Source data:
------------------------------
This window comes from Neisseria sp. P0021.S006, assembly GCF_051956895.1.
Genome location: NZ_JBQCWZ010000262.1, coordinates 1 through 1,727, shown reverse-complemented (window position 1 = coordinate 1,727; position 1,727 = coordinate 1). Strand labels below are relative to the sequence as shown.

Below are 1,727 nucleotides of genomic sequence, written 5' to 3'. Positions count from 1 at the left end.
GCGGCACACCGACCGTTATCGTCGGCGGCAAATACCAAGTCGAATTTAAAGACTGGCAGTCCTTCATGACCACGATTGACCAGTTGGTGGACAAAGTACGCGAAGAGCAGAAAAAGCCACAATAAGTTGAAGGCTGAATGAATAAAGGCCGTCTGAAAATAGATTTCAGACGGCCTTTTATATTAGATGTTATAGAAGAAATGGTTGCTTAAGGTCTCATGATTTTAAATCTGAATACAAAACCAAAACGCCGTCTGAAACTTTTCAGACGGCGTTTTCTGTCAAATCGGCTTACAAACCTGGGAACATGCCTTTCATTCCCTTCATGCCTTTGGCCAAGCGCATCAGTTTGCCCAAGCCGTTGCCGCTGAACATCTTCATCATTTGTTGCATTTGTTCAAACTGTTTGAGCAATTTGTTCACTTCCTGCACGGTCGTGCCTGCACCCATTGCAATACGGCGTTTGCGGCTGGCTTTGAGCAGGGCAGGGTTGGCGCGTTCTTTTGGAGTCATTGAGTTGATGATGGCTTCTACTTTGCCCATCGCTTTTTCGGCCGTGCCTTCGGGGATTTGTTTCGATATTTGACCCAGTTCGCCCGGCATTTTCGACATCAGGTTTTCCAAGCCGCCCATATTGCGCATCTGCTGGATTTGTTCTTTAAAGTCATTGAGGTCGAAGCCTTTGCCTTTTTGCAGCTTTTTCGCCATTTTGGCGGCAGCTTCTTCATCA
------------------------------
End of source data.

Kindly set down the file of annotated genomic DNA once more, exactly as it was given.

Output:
This window comes from Neisseria sp. P0021.S006, assembly GCF_051956895.1.
Genome location: NZ_JBQCWZ010000262.1, coordinates 1 through 1,727, shown reverse-complemented (window position 1 = coordinate 1,727; position 1,727 = coordinate 1). Strand labels below are relative to the sequence as shown.

Below are 1,727 nucleotides of genomic sequence, written 5' to 3'. Positions count from 1 at the left end.
GCGGCACACCGACCGTTATCGTCGGCGGCAAATACCAAGTCGAATTTAAAGACTGGCAGTCCTTCATGACCACGATTGACCAGTTGGTGGACAAAGTACGCGAAGAGCAGAAAAAGCCACAATAAGTTGAAGGCTGAATGAATAAAGGCCGTCTGAAAATAGATTTCAGACGGCCTTTTATATTAGATGTTATAGAAGAAATGGTTGCTTAAGGTCTCATGATTTTAAATCTGAATACAAAACCAAAACGCCGTCTGAAACTTTTCAGACGGCGTTTTCTGTCAAATCGGCTTACAAACCTGGGAACATGCCTTTCATTCCCTTCATGCCTTTGGCCAAGCGCATCAGTTTGCCCAAGCCGTTGCCGCTGAACATCTTCATCATTTGTTGCATTTGTTCAAACTGTTTGAGCAATTTGTTCACTTCCTGCACGGTCGTGCCTGCACCCATTGCAATACGGCGTTTGCGGCTGGCTTTGAGCAGGGCAGGGTTGGCGCGTTCTTTTGGAGTCATTGAGTTGATGATGGCTTCTACTTTGCCCATCGCTTTTTCGGCCGTGCCTTCGGGGATTTGTTTCGATATTTGACCCAGTTCGCCCGGCATTTTCGACATCAGGTTTTCCAAGCCGCCCATATTGCGCATCTGCTGGATTTGTTCTTTAAAGTCATTGAGGTCGAAGCCTTTGCCTTTTTGCAGCTTTTTCGCCATTTTGGCGGCAGCTTCTTCATCA